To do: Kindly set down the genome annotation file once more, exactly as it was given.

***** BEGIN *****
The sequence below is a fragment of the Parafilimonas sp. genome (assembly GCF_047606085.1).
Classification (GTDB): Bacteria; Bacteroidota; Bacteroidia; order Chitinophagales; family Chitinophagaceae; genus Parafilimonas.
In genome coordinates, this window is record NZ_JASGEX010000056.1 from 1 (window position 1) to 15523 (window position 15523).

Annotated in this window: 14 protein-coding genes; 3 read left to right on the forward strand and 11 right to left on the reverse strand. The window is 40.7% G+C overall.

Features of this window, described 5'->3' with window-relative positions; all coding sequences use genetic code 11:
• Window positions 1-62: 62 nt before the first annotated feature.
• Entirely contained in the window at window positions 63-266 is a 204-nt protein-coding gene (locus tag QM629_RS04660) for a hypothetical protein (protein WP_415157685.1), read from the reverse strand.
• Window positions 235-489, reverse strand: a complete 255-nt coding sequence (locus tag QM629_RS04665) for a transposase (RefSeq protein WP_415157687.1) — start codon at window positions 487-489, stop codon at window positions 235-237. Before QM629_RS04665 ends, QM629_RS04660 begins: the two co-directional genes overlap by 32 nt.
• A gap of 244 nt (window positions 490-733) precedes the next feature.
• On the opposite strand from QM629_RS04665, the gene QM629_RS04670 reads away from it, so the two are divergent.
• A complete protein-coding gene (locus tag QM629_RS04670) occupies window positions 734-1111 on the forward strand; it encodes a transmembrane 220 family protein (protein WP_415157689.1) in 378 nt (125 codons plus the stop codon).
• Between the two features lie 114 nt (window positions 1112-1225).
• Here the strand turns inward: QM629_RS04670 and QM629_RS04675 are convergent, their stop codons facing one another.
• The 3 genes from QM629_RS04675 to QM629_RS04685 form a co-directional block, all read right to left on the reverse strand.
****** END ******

The sequence below is a fragment of the Parafilimonas sp. genome (assembly GCF_047606085.1).
Classification (GTDB): Bacteria; Bacteroidota; Bacteroidia; order Chitinophagales; family Chitinophagaceae; genus Parafilimonas.
In genome coordinates, this window is record NZ_JASGEX010000056.1 from 1 (window position 1) to 15523 (window position 15523).

Annotated in this window: 14 protein-coding genes; 3 read left to right on the forward strand and 11 right to left on the reverse strand. The window is 40.7% G+C overall.

Features of this window, described 5'->3' with window-relative positions; all coding sequences use genetic code 11:
• Window positions 1-62: 62 nt before the first annotated feature.
• Entirely contained in the window at window positions 63-266 is a 204-nt protein-coding gene (locus tag QM629_RS04660) for a hypothetical protein (protein WP_415157685.1), read from the reverse strand.
• Window positions 235-489, reverse strand: a complete 255-nt coding sequence (locus tag QM629_RS04665) for a transposase (RefSeq protein WP_415157687.1) — start codon at window positions 487-489, stop codon at window positions 235-237. Before QM629_RS04665 ends, QM629_RS04660 begins: the two co-directional genes overlap by 32 nt.
• A gap of 244 nt (window positions 490-733) precedes the next feature.
• On the opposite strand from QM629_RS04665, the gene QM629_RS04670 reads away from it, so the two are divergent.
• A complete protein-coding gene (locus tag QM629_RS04670) occupies window positions 734-1111 on the forward strand; it encodes a transmembrane 220 family protein (protein WP_415157689.1) in 378 nt (125 codons plus the stop codon).
• Between the two features lie 114 nt (window positions 1112-1225).
• Here the strand turns inward: QM629_RS04670 and QM629_RS04675 are convergent, their stop codons facing one another.
• The 3 genes from QM629_RS04675 to QM629_RS04685 form a co-directional block, all read right to left on the reverse strand.